Treatment characteristics

  • During 2003, 39,720 treatment cycles were attempted in Australia and New Zealand. Of these, 90.7% (36,040) took place in Australia and 9.3% (3,680) in New Zealand.
  • In Australia, there were 8.4 treatment cycles per 1,000 women of reproductive age (15–44 years). Correspondingly, in New Zealand, there were 4.2 cycles per 1,000 women of reproductive age (15–44 years).
  • More than half (53.8%) of ART procedures involved fresh, non- donor oocytes or embryos, almost a third (31.9%) used frozen, non- donor embryos, 5.7% used oocytes or embryos received from a donor and 7.8% of cycles were intra-uterine insemination using donated sperm.
  • The average age of women undergoing treatment in 2003 was 35.2 years. Their partners were aged on average 37.8 years.
  • For fresh, non-donor (oocytes/embryos) cycles, 18.6% of all cycles started resulted in the delivery of at least one live baby. For frozen, non-donor (embryos) cycles, 13.9% of all cycles in which embryos were thawed resulted in the delivery of at least one live baby. The success of fresh, non-donor treatment varied among fertility centres. The highest ranked group of fertility centres achieved a live delivery in at least 20.2% of treatment attempts. The lowest ranked group of fertility centres achieved live delivery in less than 15.0% of treatment cycles.
  • In 2003, the majority (95.6%) of treatment cycles transferred one or two embryos.
  • The success of fresh, non-donor (oocytes/embryos) treatment cycles varied by women’s age. Women aged 25–29 years achieved the greatest success, with 27.7% of initiated cycles achieving a live delivery. Women aged 40–44 years had a success rate of 6.8%.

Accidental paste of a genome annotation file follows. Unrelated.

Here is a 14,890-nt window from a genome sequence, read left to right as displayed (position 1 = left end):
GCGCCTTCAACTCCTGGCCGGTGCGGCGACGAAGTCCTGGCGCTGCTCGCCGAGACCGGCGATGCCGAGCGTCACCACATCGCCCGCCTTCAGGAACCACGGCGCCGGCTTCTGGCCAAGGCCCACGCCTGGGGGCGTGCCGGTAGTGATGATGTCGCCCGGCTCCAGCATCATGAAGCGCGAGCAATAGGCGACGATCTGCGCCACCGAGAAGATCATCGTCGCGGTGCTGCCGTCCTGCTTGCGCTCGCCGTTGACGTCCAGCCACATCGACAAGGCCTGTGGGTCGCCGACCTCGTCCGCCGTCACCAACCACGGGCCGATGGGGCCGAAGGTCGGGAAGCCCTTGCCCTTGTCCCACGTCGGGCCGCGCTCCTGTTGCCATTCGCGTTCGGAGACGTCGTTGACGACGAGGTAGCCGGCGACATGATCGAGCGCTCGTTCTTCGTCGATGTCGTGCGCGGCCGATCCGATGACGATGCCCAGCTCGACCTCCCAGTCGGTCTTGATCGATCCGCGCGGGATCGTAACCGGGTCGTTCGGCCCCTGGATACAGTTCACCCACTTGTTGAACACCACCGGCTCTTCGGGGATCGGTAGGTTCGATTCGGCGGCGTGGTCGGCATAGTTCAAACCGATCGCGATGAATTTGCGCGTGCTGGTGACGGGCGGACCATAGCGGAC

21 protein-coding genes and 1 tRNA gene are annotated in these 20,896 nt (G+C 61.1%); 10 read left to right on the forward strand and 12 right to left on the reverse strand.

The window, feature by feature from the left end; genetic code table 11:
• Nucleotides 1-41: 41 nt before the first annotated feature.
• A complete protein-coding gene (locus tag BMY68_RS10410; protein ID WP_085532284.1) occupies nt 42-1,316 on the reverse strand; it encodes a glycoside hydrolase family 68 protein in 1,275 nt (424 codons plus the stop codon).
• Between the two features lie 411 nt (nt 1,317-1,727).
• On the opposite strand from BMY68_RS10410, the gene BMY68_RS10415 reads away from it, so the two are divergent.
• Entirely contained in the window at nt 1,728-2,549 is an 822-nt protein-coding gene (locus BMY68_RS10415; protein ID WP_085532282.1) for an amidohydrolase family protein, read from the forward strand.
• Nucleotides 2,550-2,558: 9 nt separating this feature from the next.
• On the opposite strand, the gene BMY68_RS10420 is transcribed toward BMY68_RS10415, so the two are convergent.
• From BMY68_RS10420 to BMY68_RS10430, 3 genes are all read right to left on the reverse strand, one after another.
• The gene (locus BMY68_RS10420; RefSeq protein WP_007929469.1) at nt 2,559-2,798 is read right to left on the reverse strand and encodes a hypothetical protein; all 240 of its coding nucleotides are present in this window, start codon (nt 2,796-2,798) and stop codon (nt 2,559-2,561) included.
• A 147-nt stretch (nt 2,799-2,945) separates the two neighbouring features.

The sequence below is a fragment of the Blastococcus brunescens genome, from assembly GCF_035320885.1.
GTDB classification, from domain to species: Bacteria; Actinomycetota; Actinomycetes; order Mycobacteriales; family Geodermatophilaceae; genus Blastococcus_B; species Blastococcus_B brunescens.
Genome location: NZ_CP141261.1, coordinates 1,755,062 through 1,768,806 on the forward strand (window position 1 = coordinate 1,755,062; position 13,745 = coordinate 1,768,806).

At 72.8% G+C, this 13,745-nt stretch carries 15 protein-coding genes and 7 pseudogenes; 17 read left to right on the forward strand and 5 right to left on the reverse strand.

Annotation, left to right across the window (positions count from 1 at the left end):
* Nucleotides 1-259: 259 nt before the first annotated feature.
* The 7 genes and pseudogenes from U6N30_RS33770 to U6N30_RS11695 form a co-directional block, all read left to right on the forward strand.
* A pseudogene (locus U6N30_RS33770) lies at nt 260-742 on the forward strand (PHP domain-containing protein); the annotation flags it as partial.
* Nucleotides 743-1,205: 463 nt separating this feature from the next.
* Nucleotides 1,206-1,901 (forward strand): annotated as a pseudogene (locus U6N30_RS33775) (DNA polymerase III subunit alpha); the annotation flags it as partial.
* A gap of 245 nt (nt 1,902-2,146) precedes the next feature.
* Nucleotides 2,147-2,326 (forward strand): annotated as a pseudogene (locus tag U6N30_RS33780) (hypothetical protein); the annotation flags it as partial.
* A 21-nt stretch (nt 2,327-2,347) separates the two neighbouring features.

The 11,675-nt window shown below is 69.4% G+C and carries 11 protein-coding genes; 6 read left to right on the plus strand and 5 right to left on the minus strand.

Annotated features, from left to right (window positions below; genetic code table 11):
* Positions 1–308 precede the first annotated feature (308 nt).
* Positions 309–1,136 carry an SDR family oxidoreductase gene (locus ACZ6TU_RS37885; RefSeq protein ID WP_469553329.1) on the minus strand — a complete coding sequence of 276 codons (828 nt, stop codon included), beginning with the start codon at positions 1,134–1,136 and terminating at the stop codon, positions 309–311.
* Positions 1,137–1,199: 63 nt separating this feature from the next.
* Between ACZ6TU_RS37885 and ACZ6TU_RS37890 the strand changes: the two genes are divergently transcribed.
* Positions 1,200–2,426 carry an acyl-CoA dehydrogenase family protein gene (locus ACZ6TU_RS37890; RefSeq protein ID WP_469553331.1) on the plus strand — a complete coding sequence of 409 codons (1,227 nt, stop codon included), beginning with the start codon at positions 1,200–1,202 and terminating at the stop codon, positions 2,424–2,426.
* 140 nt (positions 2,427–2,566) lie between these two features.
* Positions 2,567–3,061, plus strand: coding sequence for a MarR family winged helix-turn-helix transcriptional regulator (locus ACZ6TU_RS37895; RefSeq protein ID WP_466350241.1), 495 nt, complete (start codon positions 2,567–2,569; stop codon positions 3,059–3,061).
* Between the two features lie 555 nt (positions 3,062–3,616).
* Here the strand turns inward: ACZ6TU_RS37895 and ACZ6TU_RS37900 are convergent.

Pregnancies and births

  • Overall, there were 8,365 pregnancies reported in the 2003 cohort. Of these pregnancies, 23.1% were less than 20 weeks gestation and 76.9% were at least 20 weeks gestation resulting in 7,479 liveborn babies and 108 fetal deaths.
  • Of all pregnancies, 88.2% (7,374) were reported from fertility centres in Australia, resulting in 6,474 liveborn babies. Fertility centres in New Zealand reported 11.8% (991) of all pregnancies, resulting in 1,005 liveborn babies.
  • Of the 8,365 pregnancies arising from the 2003 conception cohort, 20.7% resulted in miscarriage. Ectopic pregnancies accounted for 1.8%. A small proportion (0.6%) were either reduced or terminated.
  • There were 1,163 (18.1%) multiple deliveries in the 2003 cohort. Of these, most (98.1%, 1,141) were deliveries of twins and a small proportion (0.3%, 22) were triplets.
  • Half (50.0%, 3,203) of deliveries were by caesarean section, almost twice the proportion reported for all Australian births in 2003 (28.5%). Whereas 47.8% of ART mothers aged younger than 38 years delivered by caesarean section, only 27.5% of mothers in this age group in the Australian population did so. Similarly, 59.0% of ART mothers aged 38 years or older delivered by caesarean section, compared with only 41.1% of same-aged mothers in the Australian population.
  • The average age of women giving birth was 34.4 years, 4.9 years older than the average age of Australian mothers in 2003 (29.5 years).
  • The average gestational age of all babies was 37.2 weeks. More than a quarter (26.6%) of babies were born preterm with a gestational age of less than 37 weeks. This is a lower proportion than that reported in 2000 (32.6%), suggesting improved outcomes for babies following assisted reproduction.
  • The average birthweight of all babies was 2,990 grams. Babies born with low birthweight (<2,500 g) made up 21.8% of all babies, which is less than the 26.4% of babies with low birthweight in 2000. However, babies born following ART in 2003 had a lower average birthweight than that reported for all babies in Australia in 2003 (3,372 g).
  • There were 142 reported perinatal deaths in the 2003 cohort, comprising 108 fetal deaths and 34 neonatal deaths. This represents a perinatal mortality rate of 18.7 deaths per 1,000 births. This is higher than the perinatal mortality rate reported for the 2002 cohort (17.3 deaths per 1,000 births).